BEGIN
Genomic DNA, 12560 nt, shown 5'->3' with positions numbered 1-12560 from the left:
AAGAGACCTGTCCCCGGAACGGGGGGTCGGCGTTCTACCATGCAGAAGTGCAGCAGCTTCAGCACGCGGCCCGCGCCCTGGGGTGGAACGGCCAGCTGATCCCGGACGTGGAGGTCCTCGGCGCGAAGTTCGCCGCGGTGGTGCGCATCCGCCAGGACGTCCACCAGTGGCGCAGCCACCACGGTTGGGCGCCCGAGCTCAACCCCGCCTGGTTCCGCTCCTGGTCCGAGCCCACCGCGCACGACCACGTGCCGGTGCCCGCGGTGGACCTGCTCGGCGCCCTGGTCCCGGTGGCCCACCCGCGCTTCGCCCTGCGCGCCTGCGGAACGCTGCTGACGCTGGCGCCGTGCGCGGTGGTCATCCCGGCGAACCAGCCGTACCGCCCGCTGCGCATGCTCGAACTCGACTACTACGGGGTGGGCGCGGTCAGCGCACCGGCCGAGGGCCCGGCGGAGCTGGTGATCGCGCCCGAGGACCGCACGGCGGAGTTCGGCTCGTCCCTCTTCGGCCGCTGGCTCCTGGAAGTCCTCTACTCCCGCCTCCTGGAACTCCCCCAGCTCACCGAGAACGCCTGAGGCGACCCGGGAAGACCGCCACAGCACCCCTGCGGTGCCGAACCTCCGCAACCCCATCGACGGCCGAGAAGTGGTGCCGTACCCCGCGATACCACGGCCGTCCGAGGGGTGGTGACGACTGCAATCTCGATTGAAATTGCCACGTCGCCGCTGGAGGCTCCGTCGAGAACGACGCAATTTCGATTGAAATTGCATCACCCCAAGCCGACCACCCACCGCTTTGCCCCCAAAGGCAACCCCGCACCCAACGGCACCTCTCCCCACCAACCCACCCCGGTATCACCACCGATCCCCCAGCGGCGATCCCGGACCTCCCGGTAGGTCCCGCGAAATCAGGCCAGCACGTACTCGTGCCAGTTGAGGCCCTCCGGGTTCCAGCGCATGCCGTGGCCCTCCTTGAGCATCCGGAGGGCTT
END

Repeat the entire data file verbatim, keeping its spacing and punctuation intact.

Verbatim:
Genomic DNA, 12560 nt, shown 5'->3' with positions numbered 1-12560 from the left:
AAGAGACCTGTCCCCGGAACGGGGGGTCGGCGTTCTACCATGCAGAAGTGCAGCAGCTTCAGCACGCGGCCCGCGCCCTGGGGTGGAACGGCCAGCTGATCCCGGACGTGGAGGTCCTCGGCGCGAAGTTCGCCGCGGTGGTGCGCATCCGCCAGGACGTCCACCAGTGGCGCAGCCACCACGGTTGGGCGCCCGAGCTCAACCCCGCCTGGTTCCGCTCCTGGTCCGAGCCCACCGCGCACGACCACGTGCCGGTGCCCGCGGTGGACCTGCTCGGCGCCCTGGTCCCGGTGGCCCACCCGCGCTTCGCCCTGCGCGCCTGCGGAACGCTGCTGACGCTGGCGCCGTGCGCGGTGGTCATCCCGGCGAACCAGCCGTACCGCCCGCTGCGCATGCTCGAACTCGACTACTACGGGGTGGGCGCGGTCAGCGCACCGGCCGAGGGCCCGGCGGAGCTGGTGATCGCGCCCGAGGACCGCACGGCGGAGTTCGGCTCGTCCCTCTTCGGCCGCTGGCTCCTGGAAGTCCTCTACTCCCGCCTCCTGGAACTCCCCCAGCTCACCGAGAACGCCTGAGGCGACCCGGGAAGACCGCCACAGCACCCCTGCGGTGCCGAACCTCCGCAACCCCATCGACGGCCGAGAAGTGGTGCCGTACCCCGCGATACCACGGCCGTCCGAGGGGTGGTGACGACTGCAATCTCGATTGAAATTGCCACGTCGCCGCTGGAGGCTCCGTCGAGAACGACGCAATTTCGATTGAAATTGCATCACCCCAAGCCGACCACCCACCGCTTTGCCCCCAAAGGCAACCCCGCACCCAACGGCACCTCTCCCCACCAACCCACCCCGGTATCACCACCGATCCCCCAGCGGCGATCCCGGACCTCCCGGTAGGTCCCGCGAAATCAGGCCAGCACGTACTCGTGCCAGTTGAGGCCCTCCGGGTTCCAGCGCATGCCGTGGCCCTCCTTGAGCATCCGGAGGGCTT